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Patrick Brown.

Patrick Brown is expected to avoid a formal reprimand for breaking Ontario’s ethics rules, as neither the Liberals nor the Progressive Conservatives intend to call for a debate in the legislature into the former Tory leader’s financial affairs.

Integrity Commissioner J. David Wake has recommended that Mr. Brown be reprimanded on the floor of the legislature for failing to disclose a $375,000 loan from a close friend who later went on to become a Tory candidate. His report marked only the second time the watchdog’s office has proposed such a penalty for an MPP.

When asked if Doug Ford, Mr. Brown’s successor as leader, plans to call for a debate, a spokesman would say only that, “We are focused on the future and getting our province back on track for the people of Ontario.” A spokesman for the Liberal House Leader’s office said it is up to Tory MPP Randy Hillier, who made the complaint that launched Justice Wake’s investigation, to table a formal motion to debate his report in the legislature.

Mr. Hillier said that as a backbench opposition member, he has no authority to ask the legislature to address the matter and accused the government of reneging on its obligations. “This will do a significant disservice to the House,” said Mr. Hillier, whose complaint cited, among other things, a Globe and Mail report on a proposed $375,000 deal between Mr. Brown and Jass Johal, the close friend.

Justice Wake’s report not only raises questions about the source of funds Mr. Brown used for a down payment on a five-bedroom, waterfront house, but also reveals that senior staff in his office were concerned about the carrying costs on his mortgage and discussed topping up his salary with PC Party funds. As an additional “protective measure,” the report says, Mr. Brown’s staff recommended that his personal bank account be taken over by a private banker “to make sure nothing slipped through the cracks.”

The process of “professionalizing” Mr. Brown’s finances was never completed as he resigned as leader in January, the report says. Mr. Brown was forced to step down over allegations of sexual misconduct, which he has denied. He was also ejected from the Tory caucus and now sits as an independent member.

The writ drops on Wednesday for the June 7 provincial election, leaving no time to address the report in the current legislative session. In 2006, after three days of debate, the legislature reprimanded then-Liberal cabinet minister Harinder Takhar after a former Integrity Commissioner found he had violated ethics rules.

In the case of Mr. Brown, Justice Wake found that he avoided scrutiny over his down payment by concealing the true source of funds when he applied for a mortgage, saying he was “less than transparent” with Toronto-Dominion Bank. His report revealed that Mr. Brown obtained a $1.72-million mortgage to buy a $2.3-million house near Barrie in the summer of 2016, after approaching James Dodds, a TD vice-president and his long-time friend.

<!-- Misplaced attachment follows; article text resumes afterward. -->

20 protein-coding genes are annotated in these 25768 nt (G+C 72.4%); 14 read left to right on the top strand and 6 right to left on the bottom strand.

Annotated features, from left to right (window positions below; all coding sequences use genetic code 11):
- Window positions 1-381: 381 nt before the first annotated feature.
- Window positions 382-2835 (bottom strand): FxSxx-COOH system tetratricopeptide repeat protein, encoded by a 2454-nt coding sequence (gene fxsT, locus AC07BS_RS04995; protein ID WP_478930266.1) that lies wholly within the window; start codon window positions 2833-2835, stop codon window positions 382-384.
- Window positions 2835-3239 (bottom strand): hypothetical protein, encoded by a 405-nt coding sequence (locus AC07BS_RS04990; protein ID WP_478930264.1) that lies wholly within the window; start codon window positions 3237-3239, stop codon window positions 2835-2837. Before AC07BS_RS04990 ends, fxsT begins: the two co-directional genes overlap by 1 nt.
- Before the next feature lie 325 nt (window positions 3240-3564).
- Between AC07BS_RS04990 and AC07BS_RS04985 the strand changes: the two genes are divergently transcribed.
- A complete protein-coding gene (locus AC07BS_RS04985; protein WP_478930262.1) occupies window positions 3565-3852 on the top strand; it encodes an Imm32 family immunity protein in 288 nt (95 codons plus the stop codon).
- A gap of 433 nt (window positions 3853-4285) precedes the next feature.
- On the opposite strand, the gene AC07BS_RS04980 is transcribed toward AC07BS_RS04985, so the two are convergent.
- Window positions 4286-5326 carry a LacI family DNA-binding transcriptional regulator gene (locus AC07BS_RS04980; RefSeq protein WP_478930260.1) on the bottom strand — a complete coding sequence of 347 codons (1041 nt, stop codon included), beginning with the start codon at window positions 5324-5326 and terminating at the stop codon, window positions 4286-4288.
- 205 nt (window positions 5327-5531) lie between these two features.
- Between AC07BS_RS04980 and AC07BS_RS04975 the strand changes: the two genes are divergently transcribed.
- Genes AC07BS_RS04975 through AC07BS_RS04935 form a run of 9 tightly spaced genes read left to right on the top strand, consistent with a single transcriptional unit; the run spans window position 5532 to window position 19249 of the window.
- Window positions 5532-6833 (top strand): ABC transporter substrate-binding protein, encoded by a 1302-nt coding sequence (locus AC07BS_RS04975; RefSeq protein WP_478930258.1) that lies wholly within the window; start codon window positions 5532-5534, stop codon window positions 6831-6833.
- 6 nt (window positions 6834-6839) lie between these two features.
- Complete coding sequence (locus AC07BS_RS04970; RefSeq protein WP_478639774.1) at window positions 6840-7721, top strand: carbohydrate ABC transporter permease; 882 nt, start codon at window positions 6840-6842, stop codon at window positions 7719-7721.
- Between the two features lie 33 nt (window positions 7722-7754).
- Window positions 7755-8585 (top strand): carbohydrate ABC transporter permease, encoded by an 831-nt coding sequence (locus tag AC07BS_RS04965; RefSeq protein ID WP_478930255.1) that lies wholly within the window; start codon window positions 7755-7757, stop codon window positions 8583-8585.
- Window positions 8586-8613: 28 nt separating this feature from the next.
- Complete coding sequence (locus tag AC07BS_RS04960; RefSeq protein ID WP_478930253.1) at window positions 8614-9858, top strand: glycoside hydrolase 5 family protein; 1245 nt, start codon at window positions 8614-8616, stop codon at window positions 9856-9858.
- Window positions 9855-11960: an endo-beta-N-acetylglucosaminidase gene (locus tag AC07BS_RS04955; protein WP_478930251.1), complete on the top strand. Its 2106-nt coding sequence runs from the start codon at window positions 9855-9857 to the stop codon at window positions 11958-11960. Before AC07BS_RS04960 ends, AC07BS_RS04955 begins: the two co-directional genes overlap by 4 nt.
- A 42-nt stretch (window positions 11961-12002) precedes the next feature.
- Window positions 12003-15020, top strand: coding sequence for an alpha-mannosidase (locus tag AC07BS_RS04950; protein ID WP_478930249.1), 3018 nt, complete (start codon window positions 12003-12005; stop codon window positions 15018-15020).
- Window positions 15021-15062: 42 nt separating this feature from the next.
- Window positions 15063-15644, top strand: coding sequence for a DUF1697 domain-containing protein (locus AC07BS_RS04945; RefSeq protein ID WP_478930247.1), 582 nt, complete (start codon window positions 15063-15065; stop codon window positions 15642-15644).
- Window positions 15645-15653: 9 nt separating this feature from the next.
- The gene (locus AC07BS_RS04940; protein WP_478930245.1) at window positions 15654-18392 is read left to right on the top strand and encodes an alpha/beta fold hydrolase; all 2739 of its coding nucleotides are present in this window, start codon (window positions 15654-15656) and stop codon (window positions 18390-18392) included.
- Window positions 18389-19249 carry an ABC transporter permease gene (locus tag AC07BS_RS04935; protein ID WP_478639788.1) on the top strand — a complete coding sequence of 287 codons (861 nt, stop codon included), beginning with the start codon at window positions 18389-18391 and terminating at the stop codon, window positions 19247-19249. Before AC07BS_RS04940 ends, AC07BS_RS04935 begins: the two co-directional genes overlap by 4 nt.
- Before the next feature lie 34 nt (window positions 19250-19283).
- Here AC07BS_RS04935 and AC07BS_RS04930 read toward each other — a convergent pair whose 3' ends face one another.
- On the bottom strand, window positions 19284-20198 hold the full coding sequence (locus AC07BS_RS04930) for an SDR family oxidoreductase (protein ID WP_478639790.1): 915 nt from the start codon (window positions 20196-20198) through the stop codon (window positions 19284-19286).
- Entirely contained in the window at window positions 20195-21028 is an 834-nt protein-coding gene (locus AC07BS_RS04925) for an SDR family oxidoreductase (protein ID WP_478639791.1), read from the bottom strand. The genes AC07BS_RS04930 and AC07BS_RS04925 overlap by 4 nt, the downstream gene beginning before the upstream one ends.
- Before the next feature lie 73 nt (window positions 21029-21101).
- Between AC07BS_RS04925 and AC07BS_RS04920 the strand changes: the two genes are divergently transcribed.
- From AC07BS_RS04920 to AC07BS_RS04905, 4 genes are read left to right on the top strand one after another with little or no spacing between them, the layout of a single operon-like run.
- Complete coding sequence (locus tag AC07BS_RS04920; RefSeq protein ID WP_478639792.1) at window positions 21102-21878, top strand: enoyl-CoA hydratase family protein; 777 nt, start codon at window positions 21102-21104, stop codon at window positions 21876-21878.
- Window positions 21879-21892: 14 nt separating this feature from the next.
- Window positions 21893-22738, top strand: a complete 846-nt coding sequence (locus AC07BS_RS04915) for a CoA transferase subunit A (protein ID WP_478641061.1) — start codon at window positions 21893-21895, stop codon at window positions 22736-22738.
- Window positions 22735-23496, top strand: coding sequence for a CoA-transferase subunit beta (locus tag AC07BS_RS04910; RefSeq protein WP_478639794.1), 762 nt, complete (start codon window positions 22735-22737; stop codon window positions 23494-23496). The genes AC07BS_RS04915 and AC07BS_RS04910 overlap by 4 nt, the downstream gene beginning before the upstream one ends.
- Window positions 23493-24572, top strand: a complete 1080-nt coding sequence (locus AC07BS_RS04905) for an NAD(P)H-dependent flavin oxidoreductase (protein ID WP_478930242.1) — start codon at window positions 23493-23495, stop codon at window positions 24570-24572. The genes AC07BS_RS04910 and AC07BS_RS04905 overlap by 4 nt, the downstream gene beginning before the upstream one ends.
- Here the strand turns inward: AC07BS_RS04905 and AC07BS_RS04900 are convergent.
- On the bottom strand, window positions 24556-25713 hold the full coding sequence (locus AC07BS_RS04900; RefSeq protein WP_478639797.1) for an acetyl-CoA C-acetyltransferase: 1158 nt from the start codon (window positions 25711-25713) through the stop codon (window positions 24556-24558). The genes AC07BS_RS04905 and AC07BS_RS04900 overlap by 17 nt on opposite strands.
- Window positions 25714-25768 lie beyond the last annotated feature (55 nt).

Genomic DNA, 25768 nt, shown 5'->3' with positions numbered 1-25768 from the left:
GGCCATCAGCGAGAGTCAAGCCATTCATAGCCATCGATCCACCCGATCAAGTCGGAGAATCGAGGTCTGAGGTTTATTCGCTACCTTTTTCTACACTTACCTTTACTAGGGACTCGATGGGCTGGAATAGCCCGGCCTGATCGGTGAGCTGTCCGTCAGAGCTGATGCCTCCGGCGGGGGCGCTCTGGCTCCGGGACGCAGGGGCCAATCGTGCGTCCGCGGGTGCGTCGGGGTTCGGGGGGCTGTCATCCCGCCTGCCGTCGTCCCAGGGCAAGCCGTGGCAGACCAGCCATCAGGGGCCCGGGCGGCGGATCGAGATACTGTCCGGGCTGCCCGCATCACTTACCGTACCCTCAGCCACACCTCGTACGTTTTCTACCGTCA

Mr. Dodds referred questions to TD spokeswoman Julie Bellissimo, who declined to say whether the bank is reviewing the loan. “For privacy and confidentiality reasons, we do not discuss any of our customer relationships, transactions and accounts,” she said in an e-mail.

Mr. Brown did not tell TD he had received a $375,000 loan for the bulk of his down payment from Mr. Johal, a Brampton paralegal. Instead, he provided his mortgage specialist with an affidavit from Mr. Johal, saying he had bought the politician’s stake in a restaurant and some Aeroplan points for $375,000. However, Mr. Brown had cancelled the asset sale five weeks earlier, the report found.

Justice Wake called Mr. Brown’s arrangements “Byzantine in nature and disturbing on many levels.”

Providing misleading information in a mortgage application is a serious matter, experts say. If lenders discover they were misled after a sale closes, they have the right to “call in” the loan, meaning it would be immediately payable. Mortgage specialists and lenders scrutinize the source of borrowers’ down payments because of anti-money laundering laws. In the case of asset sales, they often require a paper trail, including documents from lawyers and cancelled cheques.

“We have to verify each and every source of every penny of down payment,” said Joe Sammut, a broker at Toronto-based Mortgage Architects.

Carlos Naldinho, a PC Party member, has lodged a formal complaint with the Financial Transactions and Reports Analysis Centre of Canada (FINTRAC). “I would like them to find out where this money actually came from,” said Mr. Naldinho, founder of a protest movement in response to several nomination races that ended in controversy under Mr. Brown’s leadership.

Both large transactions exceeding $10,000 and any suspicious transactions must be reported to Canada’s financial intelligence agency, which monitors money laundering. A spokeswoman for FINTRAC declined to comment.

Mr. Brown did not reply to phone messages and e-mails. On Twitter last month, he apologized for what he called a “temporary secondary mortgage.”

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